Bluegrass Country

Stewart and I just returned from our now-annual trip to Lexington, KY.  For those of you who slept through 5th grade U.S. geography class, Kentucky is nestled within 7 states, but generally south of Ohio and Indiana and north of Tennessee.  And Lexington sits sort of in the middle of the Commonwealth, an hour and a half south of Cincinnati, and an hour and a half east of Louisville.   If you're looking to buy or race a thoroughbred horse, or house it in multi-million dollar stable surrounded by manicured fields of grass surrounded by miles of white fencing, you'll want to go to Lexington.  

But I digress.  

We attended the McNabb reunion/picnic (my  Dad's side of the genealogical house), and the ensuing cousin after party once the elders headed off to bed.  It was held this year in Shillito Park, the park of my childhood, although its layout and feel has changed considerably in the intervening 40 years.  

We hit the Bourbon Trail twice, once at Buffalo Trace and then at Town Ranch, which is slightly ironic since both Stewart and Mom don't drink.   My Dad and I stress the educational and cultural value of such outings, as we sip their bourbon and whiskey samples.  We also visited Colonel Sanders' grave, had dinner at Colonel Sanders' wife's restaurant in Shelbyville, and Mom and Dad treated us to a Derby Dinner Theater evening with Mary Poppins and a lot of  fried catfish.  All quite enjoyable.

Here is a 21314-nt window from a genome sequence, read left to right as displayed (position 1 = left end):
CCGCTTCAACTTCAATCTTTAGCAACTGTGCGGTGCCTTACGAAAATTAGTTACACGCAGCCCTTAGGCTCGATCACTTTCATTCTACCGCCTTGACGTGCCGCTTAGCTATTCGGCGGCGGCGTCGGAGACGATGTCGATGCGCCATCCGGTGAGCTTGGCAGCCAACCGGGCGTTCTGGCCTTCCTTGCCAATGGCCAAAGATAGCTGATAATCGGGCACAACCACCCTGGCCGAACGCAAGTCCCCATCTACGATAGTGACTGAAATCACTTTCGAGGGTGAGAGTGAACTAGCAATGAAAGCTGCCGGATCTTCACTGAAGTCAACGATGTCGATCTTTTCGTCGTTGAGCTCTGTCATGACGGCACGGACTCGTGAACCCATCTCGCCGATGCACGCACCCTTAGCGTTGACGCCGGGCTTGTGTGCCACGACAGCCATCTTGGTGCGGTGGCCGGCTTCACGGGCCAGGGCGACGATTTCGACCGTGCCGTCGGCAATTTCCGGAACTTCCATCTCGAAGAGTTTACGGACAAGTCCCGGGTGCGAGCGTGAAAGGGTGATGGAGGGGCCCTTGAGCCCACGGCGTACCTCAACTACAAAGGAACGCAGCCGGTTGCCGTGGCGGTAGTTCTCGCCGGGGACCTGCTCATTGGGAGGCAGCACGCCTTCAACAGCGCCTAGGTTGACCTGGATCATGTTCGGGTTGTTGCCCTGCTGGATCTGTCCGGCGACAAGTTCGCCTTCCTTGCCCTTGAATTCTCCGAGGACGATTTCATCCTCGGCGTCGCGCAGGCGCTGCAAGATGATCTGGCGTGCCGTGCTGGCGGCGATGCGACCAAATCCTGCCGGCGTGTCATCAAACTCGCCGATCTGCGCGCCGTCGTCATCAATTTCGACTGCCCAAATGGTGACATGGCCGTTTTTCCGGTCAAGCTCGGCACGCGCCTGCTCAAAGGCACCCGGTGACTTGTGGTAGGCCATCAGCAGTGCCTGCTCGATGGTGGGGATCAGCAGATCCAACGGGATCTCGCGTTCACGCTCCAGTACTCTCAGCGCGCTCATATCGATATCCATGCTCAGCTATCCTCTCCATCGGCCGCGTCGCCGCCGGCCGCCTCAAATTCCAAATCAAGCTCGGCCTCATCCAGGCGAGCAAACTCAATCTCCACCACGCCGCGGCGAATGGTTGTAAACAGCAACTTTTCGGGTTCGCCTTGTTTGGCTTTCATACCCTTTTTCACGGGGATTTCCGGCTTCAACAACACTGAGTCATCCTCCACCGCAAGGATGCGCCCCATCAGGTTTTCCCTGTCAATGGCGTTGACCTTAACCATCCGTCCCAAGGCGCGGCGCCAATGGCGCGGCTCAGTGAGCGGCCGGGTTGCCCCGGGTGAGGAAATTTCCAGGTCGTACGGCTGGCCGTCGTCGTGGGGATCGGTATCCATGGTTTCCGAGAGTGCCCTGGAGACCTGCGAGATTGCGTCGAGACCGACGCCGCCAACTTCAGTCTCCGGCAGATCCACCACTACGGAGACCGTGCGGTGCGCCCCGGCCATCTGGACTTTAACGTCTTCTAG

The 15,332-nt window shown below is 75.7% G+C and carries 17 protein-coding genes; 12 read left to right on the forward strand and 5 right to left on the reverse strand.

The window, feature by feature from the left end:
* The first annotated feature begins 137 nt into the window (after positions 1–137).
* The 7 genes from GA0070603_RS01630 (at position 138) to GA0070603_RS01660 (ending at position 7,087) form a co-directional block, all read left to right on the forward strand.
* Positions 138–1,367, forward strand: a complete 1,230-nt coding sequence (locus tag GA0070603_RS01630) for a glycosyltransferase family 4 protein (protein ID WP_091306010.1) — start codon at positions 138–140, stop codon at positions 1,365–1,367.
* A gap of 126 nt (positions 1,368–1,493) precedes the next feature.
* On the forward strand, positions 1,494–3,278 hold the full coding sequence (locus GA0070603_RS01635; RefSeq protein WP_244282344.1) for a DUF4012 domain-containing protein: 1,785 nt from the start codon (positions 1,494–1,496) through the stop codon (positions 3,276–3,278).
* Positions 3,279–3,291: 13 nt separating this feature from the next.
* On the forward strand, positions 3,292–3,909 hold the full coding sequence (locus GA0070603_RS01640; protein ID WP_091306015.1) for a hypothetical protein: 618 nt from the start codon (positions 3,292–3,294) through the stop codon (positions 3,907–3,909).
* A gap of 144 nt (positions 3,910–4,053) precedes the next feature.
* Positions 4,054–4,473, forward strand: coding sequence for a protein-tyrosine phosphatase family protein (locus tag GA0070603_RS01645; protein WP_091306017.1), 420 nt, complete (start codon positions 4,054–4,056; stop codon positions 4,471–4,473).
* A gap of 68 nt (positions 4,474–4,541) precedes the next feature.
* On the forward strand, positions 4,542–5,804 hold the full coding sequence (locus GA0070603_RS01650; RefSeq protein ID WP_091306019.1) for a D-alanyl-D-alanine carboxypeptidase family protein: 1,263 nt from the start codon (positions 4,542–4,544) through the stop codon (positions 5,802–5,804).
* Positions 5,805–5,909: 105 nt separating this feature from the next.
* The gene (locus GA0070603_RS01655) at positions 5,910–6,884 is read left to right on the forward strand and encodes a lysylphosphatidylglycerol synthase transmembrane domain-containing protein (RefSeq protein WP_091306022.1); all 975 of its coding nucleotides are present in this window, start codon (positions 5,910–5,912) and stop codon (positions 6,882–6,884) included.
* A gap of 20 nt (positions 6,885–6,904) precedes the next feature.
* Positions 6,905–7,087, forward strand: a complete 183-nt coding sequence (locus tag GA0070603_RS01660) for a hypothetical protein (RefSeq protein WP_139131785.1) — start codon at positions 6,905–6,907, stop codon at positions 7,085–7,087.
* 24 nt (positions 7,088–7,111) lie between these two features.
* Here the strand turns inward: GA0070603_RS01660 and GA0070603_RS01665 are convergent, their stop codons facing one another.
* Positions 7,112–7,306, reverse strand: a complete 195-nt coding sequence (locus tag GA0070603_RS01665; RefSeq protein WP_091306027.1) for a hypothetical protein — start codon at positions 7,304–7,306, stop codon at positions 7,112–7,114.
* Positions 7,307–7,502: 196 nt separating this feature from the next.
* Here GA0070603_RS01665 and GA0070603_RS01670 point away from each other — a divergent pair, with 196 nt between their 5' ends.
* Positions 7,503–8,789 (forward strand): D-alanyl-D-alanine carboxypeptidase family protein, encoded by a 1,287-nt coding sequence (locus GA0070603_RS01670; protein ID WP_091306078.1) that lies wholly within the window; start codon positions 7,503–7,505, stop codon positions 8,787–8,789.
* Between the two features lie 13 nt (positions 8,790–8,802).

Mom cooked and hosted a dinner with the Reverend Mark Beckett who came down from Columbus, and with Bill and Cindi Clark and their kids/our godsons Jay and David.  Then lunch out with my godfather/uncle Arden and aunt Shirley, and Stephanie Gardner.  

We try to go back to Lexington at least once a year, if not twice, although this December we will be headed to Spokane instead, for Stewart's son's 40th birthday.